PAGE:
It’s no secret that Mazda is having a tough time at the moment. Its move upmarket has backfired, and sales have been sliding even before the coronavirus pandemic. Faced with this grim reality, Hiroshima is moving quickly to try and reverse its fortunes – but inexplicably, it’s doing so by making an even more concerted move towards the premium space.

According to Nikkei Asia, Mazda is rolling out two product groups, “small” and “large”, based on the size of the chassis. It’s the latter that the report is focusing on, which will include SUVs with rear-wheel drive and straight-six engines for enthusiast appeal – the company’s “secret weapon”, the publication said.

Production of the large models will start in early 2022 at the Hofu plant in Yamaguchi, claimed Mazda-affiliated parts makers in Hiroshima. The six-cylinder engines will have a displacement of 3.0 or 3.3 litres and come in petrol, diesel and Skyactiv-X flavours, with mild hybrid technology.

The new SUVs are set to replace the popular CX-5 and CX-8, but because those two cars are still competitive, they will likely coexist with the new models. Multiple suppliers are gearing up to build around 300,000 units in the fiscal year ending March 2025, just under 20% of Mazda’s global sales.

Increased specifications of the large models mean that they will probably be much more expensive than the current cars, but the Mazda is trying to shave costs as much as possible to make sure sales aren’t affected. “We’re trying to hold down costs by transferring orders to foreign parts makers,” said a company official.

Meanwhile, an executive at one of its suppliers said, “The price is getting higher than Mazda’s initial assumption, and we’re continuing to make adjustments like lowering the specifications of parts.”

The company will need to walk a fine line between pushing upmarket and avoiding alienating its existing customer base. “Pricing will change depending on whether the focus is on sales volume or improving branding,” said Masatoshi Nishimoto, a manager at information provider IHS Markit. “If they’re aiming for volume, they should offer more grades of a single model to broaden the price range.”

Mazda is also banking on the rotary engine as a range extender for its electric vehicles, with the MX-30 being the first to get it in 2022; the company wants to increase range from a dismal 200 km to over 400 km. The crossover has been selling far below expectations in Japan, where it is currently only available as a mild hybrid, due to the cumbersome “freestyle” suicide doors.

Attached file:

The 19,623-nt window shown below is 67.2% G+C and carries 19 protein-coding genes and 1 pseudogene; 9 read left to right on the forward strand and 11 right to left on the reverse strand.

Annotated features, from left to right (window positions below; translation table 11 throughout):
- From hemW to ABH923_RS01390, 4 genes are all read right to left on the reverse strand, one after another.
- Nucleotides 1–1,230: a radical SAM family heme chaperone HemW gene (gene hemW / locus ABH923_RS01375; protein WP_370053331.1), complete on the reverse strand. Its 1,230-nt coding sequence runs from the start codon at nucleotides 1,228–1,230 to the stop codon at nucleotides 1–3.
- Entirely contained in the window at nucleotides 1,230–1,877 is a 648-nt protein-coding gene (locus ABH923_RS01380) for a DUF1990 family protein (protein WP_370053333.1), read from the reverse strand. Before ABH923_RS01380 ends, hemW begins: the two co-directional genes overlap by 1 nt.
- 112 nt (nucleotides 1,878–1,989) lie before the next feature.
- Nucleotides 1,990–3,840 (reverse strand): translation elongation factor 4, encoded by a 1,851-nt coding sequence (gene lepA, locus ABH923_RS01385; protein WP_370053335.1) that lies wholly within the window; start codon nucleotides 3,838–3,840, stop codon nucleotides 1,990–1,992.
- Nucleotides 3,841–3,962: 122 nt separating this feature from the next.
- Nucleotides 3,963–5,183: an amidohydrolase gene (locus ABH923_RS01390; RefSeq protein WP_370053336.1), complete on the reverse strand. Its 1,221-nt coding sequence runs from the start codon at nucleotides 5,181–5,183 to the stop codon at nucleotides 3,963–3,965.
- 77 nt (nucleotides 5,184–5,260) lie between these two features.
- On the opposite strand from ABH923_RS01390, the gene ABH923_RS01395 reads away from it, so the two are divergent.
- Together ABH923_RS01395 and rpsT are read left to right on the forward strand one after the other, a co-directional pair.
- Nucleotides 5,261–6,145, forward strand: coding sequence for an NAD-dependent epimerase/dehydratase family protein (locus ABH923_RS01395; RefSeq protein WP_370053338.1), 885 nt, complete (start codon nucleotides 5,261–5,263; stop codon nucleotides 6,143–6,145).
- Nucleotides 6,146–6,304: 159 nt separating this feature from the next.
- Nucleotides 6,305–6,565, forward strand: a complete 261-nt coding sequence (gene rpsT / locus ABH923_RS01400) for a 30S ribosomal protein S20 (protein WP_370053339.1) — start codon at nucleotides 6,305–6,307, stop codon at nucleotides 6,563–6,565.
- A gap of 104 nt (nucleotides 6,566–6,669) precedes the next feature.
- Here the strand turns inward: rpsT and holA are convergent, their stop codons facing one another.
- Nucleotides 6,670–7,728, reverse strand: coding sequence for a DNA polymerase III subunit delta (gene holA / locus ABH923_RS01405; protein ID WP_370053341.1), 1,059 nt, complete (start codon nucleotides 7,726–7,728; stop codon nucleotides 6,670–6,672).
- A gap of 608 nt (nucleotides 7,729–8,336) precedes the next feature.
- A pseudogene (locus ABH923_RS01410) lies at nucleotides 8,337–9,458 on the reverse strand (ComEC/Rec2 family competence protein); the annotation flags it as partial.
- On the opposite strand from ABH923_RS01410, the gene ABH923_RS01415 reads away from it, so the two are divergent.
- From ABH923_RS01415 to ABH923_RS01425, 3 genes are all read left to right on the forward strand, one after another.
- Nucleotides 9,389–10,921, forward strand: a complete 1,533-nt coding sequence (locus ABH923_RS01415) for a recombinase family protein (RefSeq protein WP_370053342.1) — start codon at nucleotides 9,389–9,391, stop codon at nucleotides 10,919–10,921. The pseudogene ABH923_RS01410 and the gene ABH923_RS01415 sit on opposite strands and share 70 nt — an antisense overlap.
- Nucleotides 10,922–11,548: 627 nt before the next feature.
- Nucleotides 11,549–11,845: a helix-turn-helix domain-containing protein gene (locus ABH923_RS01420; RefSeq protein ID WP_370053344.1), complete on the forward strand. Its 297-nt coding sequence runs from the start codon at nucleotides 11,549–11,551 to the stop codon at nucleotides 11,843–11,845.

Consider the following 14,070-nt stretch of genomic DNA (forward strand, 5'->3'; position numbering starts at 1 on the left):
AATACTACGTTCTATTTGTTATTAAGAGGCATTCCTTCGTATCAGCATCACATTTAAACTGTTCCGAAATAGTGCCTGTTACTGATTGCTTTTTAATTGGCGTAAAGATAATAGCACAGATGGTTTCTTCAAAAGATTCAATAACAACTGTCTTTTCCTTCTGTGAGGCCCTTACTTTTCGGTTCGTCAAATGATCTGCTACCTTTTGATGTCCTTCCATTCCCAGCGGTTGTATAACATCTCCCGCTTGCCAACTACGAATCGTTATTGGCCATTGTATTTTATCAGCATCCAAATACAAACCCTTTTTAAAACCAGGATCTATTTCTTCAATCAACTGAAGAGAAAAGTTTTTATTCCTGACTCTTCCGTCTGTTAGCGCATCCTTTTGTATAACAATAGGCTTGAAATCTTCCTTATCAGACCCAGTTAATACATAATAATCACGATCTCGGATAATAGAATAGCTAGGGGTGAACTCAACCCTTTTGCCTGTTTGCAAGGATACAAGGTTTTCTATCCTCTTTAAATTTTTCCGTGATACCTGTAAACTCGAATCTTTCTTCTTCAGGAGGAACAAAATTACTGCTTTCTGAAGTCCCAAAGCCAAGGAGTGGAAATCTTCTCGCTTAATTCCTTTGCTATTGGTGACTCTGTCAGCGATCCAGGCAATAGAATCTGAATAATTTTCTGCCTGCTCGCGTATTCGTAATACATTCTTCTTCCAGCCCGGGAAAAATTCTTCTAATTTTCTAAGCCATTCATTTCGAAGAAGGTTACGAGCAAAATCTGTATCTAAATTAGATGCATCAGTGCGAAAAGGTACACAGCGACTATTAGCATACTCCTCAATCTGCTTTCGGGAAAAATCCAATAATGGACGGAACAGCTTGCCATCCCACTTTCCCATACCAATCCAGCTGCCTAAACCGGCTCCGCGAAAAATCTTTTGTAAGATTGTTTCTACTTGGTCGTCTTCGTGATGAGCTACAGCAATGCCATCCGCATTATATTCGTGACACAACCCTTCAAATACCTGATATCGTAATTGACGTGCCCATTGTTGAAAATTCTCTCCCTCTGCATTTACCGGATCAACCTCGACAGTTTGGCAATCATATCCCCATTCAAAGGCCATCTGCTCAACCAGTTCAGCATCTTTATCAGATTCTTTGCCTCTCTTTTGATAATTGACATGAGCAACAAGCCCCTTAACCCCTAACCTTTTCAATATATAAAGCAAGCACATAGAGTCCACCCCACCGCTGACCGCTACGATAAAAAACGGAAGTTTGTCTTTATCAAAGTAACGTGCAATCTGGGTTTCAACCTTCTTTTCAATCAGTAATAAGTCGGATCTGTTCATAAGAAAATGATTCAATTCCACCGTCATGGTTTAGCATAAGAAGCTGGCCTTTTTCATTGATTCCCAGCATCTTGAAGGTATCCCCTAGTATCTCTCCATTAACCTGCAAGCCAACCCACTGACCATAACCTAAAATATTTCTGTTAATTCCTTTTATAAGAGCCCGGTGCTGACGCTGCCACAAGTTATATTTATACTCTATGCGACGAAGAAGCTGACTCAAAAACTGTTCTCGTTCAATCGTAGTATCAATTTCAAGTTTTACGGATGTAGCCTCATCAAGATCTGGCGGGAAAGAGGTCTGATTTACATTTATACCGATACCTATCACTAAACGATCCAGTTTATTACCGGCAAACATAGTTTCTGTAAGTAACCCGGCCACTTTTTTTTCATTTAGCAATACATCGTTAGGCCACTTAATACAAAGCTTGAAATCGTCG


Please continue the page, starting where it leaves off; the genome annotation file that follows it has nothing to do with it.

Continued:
“The inclusion of the rotary engine will be a big selling point that will attract Mazda fans,” said Mitsubishi UFJ Morgan Stanley Securities senior analyst Koichi Sugimoto. “If they can strike a balance between cruising range and pricing, we can expect sustained sales growth.” The MX-30 and other battery and rotary-powered EVs will be classified as small models, which will also include mild hybrids.

“We are also strengthening our electrification technology for large products, so we want to address global warming with those two groups,” said Mazda president Akira Marumoto. Those large cars will be offered with plug-in hybrid technology, helping to lower average emissions and meet tightening regulations.

But Mazda has been down this road before, investing in more expensive models and new engines that have yet to pay the expected dividends. Even before the pandemic, the company suffered from sluggish sales of the new Mazda 3, particularly models fitted with the newfangled Skyactiv-X powertrain – although strong sales of the related CX-30 crossover have ameliorated the situation somewhat.

Mazda has also been affected by strict environmental regulations in Europe, which imposes fines for excess carbon dioxide emissions. To reduce the fines it paid last year, it had to adjust its sales mix, raising prices of the CX-5 – which produces relatively high emissions – by around four per cent.

All this has had an effect on global sales, which improved from a low in April but still lagged behind 2019’s numbers despite a rebounding industry. Mazda posted 10% lower sales in September, while its October figure was three per cent lower than the previous year’s.

The company retained its full-year forecast despite competitors Toyota and Honda raising theirs in their November interim financial results. In all, Mazda is expected global sales for the fiscal year ending March 2021 to decline by eight per cent to 1.3 million units, with a final loss of 90 billion yen (RM3.5 billion).